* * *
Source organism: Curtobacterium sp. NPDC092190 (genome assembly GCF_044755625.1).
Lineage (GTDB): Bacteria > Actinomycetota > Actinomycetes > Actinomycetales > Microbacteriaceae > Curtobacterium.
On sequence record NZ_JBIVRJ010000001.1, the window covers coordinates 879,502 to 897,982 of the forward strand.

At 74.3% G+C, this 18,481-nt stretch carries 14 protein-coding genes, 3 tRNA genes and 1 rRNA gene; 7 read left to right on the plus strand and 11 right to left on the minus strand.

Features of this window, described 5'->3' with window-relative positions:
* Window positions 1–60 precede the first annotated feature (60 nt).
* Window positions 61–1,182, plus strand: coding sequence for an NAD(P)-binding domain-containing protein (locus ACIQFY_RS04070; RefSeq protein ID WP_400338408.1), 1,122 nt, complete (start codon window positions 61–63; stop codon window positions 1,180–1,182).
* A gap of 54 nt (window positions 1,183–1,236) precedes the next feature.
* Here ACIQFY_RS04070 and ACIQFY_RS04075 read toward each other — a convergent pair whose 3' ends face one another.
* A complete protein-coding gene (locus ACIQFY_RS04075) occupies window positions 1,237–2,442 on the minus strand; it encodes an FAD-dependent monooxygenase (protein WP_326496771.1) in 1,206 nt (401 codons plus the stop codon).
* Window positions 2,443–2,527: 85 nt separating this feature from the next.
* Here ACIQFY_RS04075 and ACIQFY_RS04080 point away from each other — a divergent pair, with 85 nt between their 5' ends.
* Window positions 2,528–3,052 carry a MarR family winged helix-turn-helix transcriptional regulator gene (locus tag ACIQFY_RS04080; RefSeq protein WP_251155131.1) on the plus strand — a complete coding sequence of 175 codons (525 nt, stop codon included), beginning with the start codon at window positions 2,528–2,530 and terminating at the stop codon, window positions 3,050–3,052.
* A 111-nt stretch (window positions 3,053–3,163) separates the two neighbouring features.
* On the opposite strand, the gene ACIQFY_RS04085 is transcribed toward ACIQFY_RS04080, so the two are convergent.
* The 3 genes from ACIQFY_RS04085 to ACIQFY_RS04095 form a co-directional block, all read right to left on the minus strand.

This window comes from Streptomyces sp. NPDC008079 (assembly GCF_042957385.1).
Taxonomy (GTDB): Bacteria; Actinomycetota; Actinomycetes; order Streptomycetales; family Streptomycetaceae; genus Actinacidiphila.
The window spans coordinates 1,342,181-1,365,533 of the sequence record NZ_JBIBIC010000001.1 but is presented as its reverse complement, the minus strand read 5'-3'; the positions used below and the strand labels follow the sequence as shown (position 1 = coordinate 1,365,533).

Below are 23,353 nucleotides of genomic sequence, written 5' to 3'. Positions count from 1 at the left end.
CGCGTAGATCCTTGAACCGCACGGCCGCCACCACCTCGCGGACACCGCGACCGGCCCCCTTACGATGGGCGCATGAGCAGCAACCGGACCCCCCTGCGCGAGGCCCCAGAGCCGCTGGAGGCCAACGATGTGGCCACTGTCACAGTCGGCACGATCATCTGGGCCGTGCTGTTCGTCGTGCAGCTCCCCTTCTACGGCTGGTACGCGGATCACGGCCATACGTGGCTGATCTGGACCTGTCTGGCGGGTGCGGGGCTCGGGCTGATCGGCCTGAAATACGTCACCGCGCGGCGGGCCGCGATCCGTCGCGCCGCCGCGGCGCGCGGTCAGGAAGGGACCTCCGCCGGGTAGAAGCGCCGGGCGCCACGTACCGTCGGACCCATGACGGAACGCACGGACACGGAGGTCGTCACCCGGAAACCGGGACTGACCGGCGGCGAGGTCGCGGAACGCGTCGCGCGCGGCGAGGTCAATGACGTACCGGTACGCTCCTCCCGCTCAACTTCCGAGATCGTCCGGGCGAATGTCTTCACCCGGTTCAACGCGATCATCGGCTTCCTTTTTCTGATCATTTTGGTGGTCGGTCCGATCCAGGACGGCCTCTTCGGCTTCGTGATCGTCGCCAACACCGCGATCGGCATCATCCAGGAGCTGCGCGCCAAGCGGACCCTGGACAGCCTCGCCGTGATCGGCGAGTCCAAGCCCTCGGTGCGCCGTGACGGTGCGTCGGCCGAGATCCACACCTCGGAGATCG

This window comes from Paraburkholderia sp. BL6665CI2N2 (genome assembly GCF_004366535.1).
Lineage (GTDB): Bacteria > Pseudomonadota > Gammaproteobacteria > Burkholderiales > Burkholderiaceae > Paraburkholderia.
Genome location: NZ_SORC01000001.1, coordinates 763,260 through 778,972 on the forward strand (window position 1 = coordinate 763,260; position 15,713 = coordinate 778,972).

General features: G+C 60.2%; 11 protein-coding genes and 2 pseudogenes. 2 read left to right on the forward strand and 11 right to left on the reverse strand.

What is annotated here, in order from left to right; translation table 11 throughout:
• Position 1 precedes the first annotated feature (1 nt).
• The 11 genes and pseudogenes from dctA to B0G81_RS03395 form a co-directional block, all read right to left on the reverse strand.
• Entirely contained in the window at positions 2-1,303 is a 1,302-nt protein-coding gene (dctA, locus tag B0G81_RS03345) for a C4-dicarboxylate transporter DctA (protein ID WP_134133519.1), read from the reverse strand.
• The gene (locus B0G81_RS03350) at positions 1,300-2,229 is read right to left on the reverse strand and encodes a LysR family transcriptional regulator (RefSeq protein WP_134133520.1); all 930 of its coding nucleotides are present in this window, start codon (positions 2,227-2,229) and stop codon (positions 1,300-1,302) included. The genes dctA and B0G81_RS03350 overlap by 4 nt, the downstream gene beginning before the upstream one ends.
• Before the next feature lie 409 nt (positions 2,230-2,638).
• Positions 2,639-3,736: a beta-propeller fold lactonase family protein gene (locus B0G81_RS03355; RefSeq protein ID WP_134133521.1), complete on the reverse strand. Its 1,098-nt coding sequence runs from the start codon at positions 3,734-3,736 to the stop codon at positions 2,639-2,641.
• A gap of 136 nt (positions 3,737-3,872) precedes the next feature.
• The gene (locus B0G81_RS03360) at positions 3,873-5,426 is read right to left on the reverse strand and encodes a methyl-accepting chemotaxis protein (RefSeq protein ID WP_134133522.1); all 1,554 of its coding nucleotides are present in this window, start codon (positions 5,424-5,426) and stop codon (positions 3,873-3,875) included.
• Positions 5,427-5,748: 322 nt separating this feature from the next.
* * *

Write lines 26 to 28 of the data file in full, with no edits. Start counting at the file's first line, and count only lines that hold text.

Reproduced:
What is annotated here, in order from left to right; translation table 11 throughout:
• Position 1 precedes the first annotated feature (1 nt).
• The 11 genes and pseudogenes from dctA to B0G81_RS03395 form a co-directional block, all read right to left on the reverse strand.